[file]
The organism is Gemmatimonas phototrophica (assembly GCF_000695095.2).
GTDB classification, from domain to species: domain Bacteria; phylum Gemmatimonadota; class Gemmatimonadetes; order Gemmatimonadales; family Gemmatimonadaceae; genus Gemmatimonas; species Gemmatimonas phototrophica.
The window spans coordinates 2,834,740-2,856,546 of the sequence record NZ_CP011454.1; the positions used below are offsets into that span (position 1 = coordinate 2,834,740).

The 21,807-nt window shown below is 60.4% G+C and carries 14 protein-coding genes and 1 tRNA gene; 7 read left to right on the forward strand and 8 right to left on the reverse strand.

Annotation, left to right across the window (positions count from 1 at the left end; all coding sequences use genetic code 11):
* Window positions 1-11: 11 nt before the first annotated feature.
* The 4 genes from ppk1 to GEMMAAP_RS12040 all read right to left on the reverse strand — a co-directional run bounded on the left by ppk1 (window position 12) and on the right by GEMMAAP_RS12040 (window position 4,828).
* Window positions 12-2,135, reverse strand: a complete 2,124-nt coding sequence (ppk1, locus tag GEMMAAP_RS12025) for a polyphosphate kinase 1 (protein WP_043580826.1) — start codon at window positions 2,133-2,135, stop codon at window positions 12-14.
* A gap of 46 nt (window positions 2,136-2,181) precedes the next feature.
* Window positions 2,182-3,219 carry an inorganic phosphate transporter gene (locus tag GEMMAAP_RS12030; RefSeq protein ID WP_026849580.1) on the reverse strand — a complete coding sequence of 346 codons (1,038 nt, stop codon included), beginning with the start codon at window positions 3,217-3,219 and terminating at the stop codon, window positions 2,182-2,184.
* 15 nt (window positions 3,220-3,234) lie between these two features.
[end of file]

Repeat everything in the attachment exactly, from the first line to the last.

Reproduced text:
The organism is Gemmatimonas phototrophica (assembly GCF_000695095.2).
GTDB classification, from domain to species: domain Bacteria; phylum Gemmatimonadota; class Gemmatimonadetes; order Gemmatimonadales; family Gemmatimonadaceae; genus Gemmatimonas; species Gemmatimonas phototrophica.
The window spans coordinates 2,834,740-2,856,546 of the sequence record NZ_CP011454.1; the positions used below are offsets into that span (position 1 = coordinate 2,834,740).

The 21,807-nt window shown below is 60.4% G+C and carries 14 protein-coding genes and 1 tRNA gene; 7 read left to right on the forward strand and 8 right to left on the reverse strand.

Annotation, left to right across the window (positions count from 1 at the left end; all coding sequences use genetic code 11):
* Window positions 1-11: 11 nt before the first annotated feature.
* The 4 genes from ppk1 to GEMMAAP_RS12040 all read right to left on the reverse strand — a co-directional run bounded on the left by ppk1 (window position 12) and on the right by GEMMAAP_RS12040 (window position 4,828).
* Window positions 12-2,135, reverse strand: a complete 2,124-nt coding sequence (ppk1, locus tag GEMMAAP_RS12025) for a polyphosphate kinase 1 (protein WP_043580826.1) — start codon at window positions 2,133-2,135, stop codon at window positions 12-14.
* A gap of 46 nt (window positions 2,136-2,181) precedes the next feature.
* Window positions 2,182-3,219 carry an inorganic phosphate transporter gene (locus tag GEMMAAP_RS12030; RefSeq protein ID WP_026849580.1) on the reverse strand — a complete coding sequence of 346 codons (1,038 nt, stop codon included), beginning with the start codon at window positions 3,217-3,219 and terminating at the stop codon, window positions 2,182-2,184.
* 15 nt (window positions 3,220-3,234) lie between these two features.